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Betsy DeVos Stirs Fresh Outrage: Says School Safety Panel Won't Study Role of Guns

"Secretary DeVos is just admitting what we knew all along—that the Trump administration's pledge to keep kids safe from gun violence was not serious," said one gun control advocate


Education Secretary Betsy DeVos testifies during a Senate Appropriations Subcommittee hearing on Capitol Hill, June 5, 2018 in Washington, D.C. (Photo: Mark Wilson/Getty Images)

Gun control advocates are outraged after Education Secretary Betsy DeVos suggested that a student safety commission formed after a gunman murdered 17 people in Parkland, Florida will not examine the role of firearms in school violence.

"Frankly, Secretary DeVos is just admitting what we knew all along—that the Trump administration's pledge to keep kids safe from gun violence was not serious," Robin Lloyd of the group Giffords told VICE News. "The secretary was finally willing to admit that this administration does not have the courage to take on deep-pocketed gun manufacturers and focus on the solutions that could make a difference."

At a Senate panel on Tuesday, Sen. Patrick Leahy (D-Vt.) had asked DeVos, "Will your commission look at the role of firearms as it relates to gun violence in our schools?" She responded, "That is not part of the commission's charge, per se."

"So you're studying gun violence but not considering the role of guns?" Leahy followed up. "We're actually studying school safety and how we can ensure our students are safe at school," DeVos said.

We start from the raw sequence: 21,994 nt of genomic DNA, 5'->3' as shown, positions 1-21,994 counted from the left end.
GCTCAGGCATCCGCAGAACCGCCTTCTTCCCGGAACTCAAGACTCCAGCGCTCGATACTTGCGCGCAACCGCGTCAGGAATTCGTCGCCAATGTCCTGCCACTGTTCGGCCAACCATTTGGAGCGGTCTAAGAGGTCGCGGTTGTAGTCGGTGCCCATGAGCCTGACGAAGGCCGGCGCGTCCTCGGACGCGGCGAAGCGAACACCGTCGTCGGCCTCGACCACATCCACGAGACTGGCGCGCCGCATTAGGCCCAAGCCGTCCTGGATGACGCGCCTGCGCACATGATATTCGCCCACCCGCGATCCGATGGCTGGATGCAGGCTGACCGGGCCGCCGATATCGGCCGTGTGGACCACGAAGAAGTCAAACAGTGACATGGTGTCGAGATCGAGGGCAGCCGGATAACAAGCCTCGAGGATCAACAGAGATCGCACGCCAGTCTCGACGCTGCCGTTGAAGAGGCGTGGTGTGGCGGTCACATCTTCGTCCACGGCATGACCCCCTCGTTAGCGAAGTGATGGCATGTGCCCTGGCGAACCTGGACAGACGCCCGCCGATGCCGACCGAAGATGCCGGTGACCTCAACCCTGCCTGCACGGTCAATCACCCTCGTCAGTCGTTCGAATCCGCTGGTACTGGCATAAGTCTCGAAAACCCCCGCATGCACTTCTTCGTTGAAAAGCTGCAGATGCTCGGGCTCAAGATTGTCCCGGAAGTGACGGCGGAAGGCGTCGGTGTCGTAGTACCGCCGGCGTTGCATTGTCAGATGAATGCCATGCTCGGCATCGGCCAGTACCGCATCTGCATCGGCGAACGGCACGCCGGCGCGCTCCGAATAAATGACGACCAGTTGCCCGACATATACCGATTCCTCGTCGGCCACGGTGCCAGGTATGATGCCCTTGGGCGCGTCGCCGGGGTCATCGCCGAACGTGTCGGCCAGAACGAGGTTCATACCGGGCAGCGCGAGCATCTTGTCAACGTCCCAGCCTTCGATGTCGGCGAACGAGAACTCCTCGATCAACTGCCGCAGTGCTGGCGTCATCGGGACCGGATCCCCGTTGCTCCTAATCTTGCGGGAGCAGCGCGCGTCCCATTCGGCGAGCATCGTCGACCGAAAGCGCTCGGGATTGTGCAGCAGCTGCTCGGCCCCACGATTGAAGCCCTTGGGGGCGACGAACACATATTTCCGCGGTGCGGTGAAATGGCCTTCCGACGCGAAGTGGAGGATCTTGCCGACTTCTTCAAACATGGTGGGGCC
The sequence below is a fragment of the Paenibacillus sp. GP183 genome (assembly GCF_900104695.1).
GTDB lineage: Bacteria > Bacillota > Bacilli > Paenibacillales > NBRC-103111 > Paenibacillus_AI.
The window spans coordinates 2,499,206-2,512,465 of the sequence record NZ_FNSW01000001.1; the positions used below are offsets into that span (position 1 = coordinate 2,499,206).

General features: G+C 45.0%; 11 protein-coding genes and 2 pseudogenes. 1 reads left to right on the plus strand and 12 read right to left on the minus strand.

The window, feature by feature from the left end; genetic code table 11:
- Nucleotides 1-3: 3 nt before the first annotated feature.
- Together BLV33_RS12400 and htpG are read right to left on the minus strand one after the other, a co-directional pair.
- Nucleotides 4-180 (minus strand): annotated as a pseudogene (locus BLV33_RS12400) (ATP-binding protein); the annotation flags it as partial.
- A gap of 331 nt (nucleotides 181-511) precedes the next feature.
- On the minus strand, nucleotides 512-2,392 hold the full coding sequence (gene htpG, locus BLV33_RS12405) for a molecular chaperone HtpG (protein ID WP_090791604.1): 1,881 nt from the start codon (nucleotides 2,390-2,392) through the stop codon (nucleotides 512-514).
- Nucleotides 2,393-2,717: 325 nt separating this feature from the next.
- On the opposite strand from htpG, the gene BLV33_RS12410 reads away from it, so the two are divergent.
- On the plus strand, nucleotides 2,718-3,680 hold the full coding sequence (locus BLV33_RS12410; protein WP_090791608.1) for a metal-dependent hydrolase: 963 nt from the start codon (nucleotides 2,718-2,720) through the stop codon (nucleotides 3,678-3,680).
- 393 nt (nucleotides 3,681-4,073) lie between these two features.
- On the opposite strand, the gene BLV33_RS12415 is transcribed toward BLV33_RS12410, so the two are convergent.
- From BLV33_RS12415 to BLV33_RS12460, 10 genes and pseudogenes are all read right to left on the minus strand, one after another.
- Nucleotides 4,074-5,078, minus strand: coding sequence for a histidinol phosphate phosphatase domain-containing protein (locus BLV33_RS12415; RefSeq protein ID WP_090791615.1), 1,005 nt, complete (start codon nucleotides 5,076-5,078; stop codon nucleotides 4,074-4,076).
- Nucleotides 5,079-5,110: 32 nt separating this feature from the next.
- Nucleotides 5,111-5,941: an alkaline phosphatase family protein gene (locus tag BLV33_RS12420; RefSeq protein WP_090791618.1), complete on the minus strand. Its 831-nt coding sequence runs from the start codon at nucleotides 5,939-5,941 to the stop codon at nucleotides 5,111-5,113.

Asked by Leahy whether an 18-year-old high school student should be allowed to purchase an AR-15 style assault weapon—the gun of choice among mass shooters—and hundreds of rounds of ammunition, the education secretary said that is "very much a matter for debate."


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The Federal Commission on School Safety "has been charged with quickly providing meaningful and actionable recommendations to keep students safe at school," according to the Education Department's website.

Although an Education Department spokeswoman later told The Huffington Post that gun violence is, in fact, "one of the 27 items to be addressed by the report" that the commission is developing, DeVos's answers to Leahy's questioning on Capitol Hill still frustrated gun control advocates.

"We wouldn't accept this lack of critical thinking and problem solving from American high school students, and we shouldn't accept it from Secretary DeVos either," remarked Rep. Ted Deutch (D-Fla.).

Beyond the "obvious outrage" that DeVos's comments provoked, Sherrilyn Ifill, president of the NAACP Legal Defense and Educational Fund, highlighted concerns that commission members—DeVos, Attorney General Jeff Sessions, Secretary of Health and Human Services Alex Azar, and Secretary of Homeland Security Kirstjen Nielsen—lack expertise on school safety issues. 

Although the shooting at Marjory Stoneman Douglas High School in Parkland has spurred a national student-led movement demanding stricter firearm laws, gun violence in schools has not ceased. In just the two months that followed that mid-February massacre, according to Everytown for Gun Safety, there were more than a dozen school shootings.

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